EVA is built based on a “one vendor” Microsoft strategy, e.g. by using SharePoint and Yammer. Frank is well aware that other companies are using bespoke packages for specific tasks such as ideation. Novozymes for instance use Nosco for their R&D function. But these things do tend to go in cycles and he does not rule out the use of other apps and platforms for specific purposes.
Not the usual suspects
Adoption is measured through simple access rates and how much interaction there is on the microblogs:
“After 6 months we have good adoption (according to a recent employee survey, EVA became the most important communication channel after face 2 face and Email). Adoption varies round Merck depending on how the managers have promoted EVA in their area and how motivated they are. It is not the usual suspects who are leading in adoption. Procurement, for example, is very advanced.
Controversy drives activity
One subject that generated a lot of activity in the forums was the radical redesign of the company’s brand identity. The start of the project of rebranding and EVA were very inter-dependent. The new brand is designed to reflect and promote the idea of a vibrant science and technology company that Merck wants to be perceived as.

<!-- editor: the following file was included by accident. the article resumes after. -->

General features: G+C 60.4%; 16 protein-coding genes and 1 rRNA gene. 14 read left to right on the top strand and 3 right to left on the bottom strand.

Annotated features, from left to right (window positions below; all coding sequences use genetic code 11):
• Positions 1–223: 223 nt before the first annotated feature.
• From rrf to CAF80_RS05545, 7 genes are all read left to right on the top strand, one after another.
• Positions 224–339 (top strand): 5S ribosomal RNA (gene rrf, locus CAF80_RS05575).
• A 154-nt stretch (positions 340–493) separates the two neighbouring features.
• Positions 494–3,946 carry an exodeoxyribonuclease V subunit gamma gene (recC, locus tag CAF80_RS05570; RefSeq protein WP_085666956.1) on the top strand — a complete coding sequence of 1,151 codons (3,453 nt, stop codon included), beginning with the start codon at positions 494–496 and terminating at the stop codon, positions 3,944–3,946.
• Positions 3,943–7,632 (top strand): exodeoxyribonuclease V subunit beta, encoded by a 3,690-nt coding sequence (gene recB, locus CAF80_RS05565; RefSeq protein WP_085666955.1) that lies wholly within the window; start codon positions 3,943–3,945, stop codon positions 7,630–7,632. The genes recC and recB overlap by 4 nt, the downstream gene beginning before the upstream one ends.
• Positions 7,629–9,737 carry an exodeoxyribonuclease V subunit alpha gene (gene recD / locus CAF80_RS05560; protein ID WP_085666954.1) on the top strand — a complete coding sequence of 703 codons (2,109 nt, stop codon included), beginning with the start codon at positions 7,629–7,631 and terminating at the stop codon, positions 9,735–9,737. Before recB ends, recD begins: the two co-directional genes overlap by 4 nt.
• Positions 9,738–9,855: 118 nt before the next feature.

“The good thing was that EVA and the rebrand made it high visibility of how we are changing and how we needed to work together. The most active EVA room was about the brand change. Some initially complained that the new branding made us look like Toys’R’Us but the vast majority were positive comments.
“The most controversial issue was that there were not enough give-away packages and lanyards in the new branding to meet demand on launch day.”
For the future Frank is interested in opening up EVA to external collaboration.
“The majority of our products need to be developed closely with our customers. Our intellectual property needs to be made more available to our partners many of which are much smaller than us such as start-ups and others are much bigger – like Pfizer.”